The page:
Pinkie Brown is a small-town hoodlum whose gang runs a protection racket based at Brighton race course. When Pinkie orders the murder of a rival, Fred, the police believe it to be suicide. ...
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Pinkie Brown is a small-town hoodlum whose gang runs a protection racket based at Brighton race course. When Pinkie orders the murder of a rival, Fred, the police believe it to be suicide. This doesn't convince Ida Arnold, who was with Fred just before he died, and she sets out to find the truth. She comes across naive waitress Rose, who can prove that Fred was murdered. In an attempt to keep Rose quiet Pinkie marries her. But with his gang beginning to doubt his ability, and his rivals taking over his business, Pinkie starts to become more desperate and violent. Written by
As Fred Hale (Alan Wheatley) makes his abortive run away from Pinkie's gang to the railway station in the centre of Brighton, when he sees his way blocked he turns and catches a number 40 bus leaving from the bus stand. The next shot shows the bus leaving - except that it's now a number 6. See more »
[on the record he made earlier]
You wanted a recording of my voice, well here it is. What you want me to say is 'I love you'...
[the record - scratched when he tried to destroy it - suddenly jumps]
... I love you... I love you... I love you... I love you...
[Fin. Last lines]
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Opening credits: Brighton today is a large, jolly, friendly seaside town in Sussex, exactly one hour's journey from London. But in the years between the two wars, behind the Regency terraces and crowded beaches, there was another Brighton of dark alleyways and festering slums. From here, the poison of crime and violence and gang warfare began to spread, until the challenge was taken up by the Police. This is a story of that other Brighton - now happily no more. See more »
Now this is a real find: sandwiched in between a studio-enforced happy ending and a lawyer-appeasing opening text that claims "Brighton isn't like this any more" we have one of the finest British films.
In 1999 the British Film Institute voted for what they regarded to be the 100 greatest British movies ever made. Brighton Rock came in at 15th position, a short way ahead of perhaps more realistic gangster offerings such as Get Carter! and The Long Good Friday. It's deserved, though obviously the film's major complaint with a modern audience would be the stilted speech patterns that are now too quaint for a modern context (a time when men still called women "ducks" and "Bogeys" were policemen); and the "harsh violence" is now tame and ripe for parody.
Amazing that Richard Attenborough, he of ever-changing accent in Jurassic Park, is here cast as a viscous gang leader. Stranger still is the sight of William Hartnell as a tough-talking Cockney, exclaiming "stick yer mincers on that". Much later in his life Hartnell was to suffer a nervous breakdown, leaving him with a poor memory and occasional stammer. This produces ill-advised amusement as his most famous role that of the first lead in television's Doctor Who was performed with regular fluffs and stammers. Here, however, sixteen years before he was to take on that part; we are treated to just what a striking and charismatic actor Hartnell could be. While the violent aspects can look dated in context, seeing cuddly Bill Hartnell spitting in a man's home after Attenborough has just slashed the man's face with a razor blade is still disconcerting.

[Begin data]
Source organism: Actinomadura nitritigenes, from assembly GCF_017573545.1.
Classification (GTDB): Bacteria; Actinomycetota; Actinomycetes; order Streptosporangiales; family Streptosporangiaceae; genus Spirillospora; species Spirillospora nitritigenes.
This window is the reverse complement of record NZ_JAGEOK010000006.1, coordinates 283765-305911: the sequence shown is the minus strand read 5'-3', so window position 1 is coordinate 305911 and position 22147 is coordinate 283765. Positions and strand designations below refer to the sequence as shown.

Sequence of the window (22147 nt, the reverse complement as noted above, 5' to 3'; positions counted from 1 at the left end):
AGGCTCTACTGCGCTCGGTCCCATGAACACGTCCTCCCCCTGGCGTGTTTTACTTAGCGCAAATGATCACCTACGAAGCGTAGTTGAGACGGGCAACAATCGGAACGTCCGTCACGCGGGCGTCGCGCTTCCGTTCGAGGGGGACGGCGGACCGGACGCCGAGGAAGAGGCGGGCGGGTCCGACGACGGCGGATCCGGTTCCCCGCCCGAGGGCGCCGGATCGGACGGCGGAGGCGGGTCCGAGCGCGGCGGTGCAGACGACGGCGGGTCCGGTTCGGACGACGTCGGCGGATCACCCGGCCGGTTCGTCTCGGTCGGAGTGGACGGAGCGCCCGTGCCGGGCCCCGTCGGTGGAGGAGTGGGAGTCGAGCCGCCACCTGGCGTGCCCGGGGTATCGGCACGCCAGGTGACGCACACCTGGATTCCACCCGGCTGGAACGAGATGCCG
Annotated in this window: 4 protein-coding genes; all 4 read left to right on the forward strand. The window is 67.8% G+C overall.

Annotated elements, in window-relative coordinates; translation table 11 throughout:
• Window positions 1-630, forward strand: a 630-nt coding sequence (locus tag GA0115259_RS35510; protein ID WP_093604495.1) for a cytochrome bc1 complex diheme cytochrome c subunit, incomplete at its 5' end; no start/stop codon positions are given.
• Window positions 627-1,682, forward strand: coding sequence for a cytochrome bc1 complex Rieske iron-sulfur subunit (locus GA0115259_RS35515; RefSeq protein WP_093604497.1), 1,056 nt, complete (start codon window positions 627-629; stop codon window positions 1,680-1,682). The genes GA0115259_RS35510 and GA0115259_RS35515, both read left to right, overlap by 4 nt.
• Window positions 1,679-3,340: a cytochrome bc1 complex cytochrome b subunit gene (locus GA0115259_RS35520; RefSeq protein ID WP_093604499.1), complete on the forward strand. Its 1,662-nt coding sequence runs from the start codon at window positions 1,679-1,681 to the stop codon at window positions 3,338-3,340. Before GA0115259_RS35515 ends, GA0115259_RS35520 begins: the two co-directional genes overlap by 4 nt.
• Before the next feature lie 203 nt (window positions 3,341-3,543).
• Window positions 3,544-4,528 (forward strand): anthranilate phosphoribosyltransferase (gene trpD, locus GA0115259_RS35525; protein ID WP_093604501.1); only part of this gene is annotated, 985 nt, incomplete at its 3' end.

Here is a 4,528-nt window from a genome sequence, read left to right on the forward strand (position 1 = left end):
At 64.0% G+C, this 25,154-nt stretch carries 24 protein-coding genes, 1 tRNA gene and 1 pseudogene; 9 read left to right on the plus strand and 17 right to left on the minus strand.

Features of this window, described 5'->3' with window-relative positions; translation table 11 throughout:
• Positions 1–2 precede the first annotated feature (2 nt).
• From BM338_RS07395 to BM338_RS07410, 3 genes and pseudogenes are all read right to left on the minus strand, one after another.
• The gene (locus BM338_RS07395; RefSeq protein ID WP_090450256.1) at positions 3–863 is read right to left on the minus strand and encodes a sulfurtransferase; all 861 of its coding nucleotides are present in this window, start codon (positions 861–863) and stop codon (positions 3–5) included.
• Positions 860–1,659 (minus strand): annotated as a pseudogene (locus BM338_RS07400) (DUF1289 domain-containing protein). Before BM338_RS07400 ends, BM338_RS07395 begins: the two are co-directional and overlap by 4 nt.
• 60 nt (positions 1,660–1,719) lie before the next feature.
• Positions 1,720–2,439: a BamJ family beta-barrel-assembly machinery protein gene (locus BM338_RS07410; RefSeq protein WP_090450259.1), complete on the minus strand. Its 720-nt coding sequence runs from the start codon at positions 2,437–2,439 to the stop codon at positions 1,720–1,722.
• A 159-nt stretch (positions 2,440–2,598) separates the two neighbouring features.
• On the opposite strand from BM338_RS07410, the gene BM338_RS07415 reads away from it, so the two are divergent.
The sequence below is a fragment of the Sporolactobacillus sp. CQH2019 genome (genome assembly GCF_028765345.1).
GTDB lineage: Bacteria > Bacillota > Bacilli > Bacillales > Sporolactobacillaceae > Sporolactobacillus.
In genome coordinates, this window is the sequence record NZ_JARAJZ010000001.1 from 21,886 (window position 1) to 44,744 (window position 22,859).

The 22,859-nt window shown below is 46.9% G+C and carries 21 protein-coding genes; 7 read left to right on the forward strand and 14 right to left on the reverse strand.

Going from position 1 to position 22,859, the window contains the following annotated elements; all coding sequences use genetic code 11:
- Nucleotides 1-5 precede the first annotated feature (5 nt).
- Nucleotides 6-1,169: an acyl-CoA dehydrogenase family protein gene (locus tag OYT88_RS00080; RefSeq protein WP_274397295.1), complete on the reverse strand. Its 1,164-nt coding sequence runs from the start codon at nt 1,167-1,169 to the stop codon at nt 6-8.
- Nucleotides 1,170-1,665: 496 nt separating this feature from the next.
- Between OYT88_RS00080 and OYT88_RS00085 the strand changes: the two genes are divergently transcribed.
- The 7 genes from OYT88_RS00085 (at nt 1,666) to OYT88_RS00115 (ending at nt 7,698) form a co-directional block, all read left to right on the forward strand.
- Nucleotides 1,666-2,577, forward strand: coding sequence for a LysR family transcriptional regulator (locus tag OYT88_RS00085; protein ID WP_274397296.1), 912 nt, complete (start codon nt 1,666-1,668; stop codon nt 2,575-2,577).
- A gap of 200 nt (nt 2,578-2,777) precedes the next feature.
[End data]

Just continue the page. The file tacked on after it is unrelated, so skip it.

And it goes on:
Attenborough is "Pinkie", caught between the police and a larger rival gang who have taken over the Brighton protection racket. After a waitress, Judy, gets too close to his false alibis, he marries her to assure her silence. Though the girl is played with believable insecurity, it's unlikely that anyone could really fall in love with someone as openly spiteful as Pinkie. The notion of charming a girl is completely alien to him, and he begins their first date by implying he'd slash her face. His character is drawn up by having him believe in Hell (though not necessarily in Heaven) and showing a predilection for cat's cradles. Though these displays could overstate his "evil" credentials, in Richard's performance and John Boulting's direction it is a coldly accurate portrayal.
If there's one grain of sympathy for Pinkie, it is that of an underdog. His "territory" eaten up by the much larger Colleoni gang, he's effectively forced out of Brighton with nowhere to go. Photography is excellent, the black and white adding style to what could have easily been a flatter, run-of-the-mill crime yarn. I especially liked the shots of Brighton town and scenes on the ghost train. Best of all is the scene where everyone's laughing at Pinkie's expense, including, it seems, a china doll. There's a real sense of the classic to this one, each shot set up with some precision, a directoral style that Variety blasted at the time of release, claiming it to be "too leisurely for this type of picture". Personally I think it adds a real sense of style, or maybe it's just the long shadows that add a touch of noir. Interestingly, the somewhat obscure title refers not to a romantically-sounding desolate landmark but to the seaside sweet. Concern artist Ida (Hermione Baddeley) claims that no matter how far you bite down into her, she'd have Brighton "written through her all the way". Understandably, this esoteric if powerful title was changed in America to a more comprehensible "Young Scarface".
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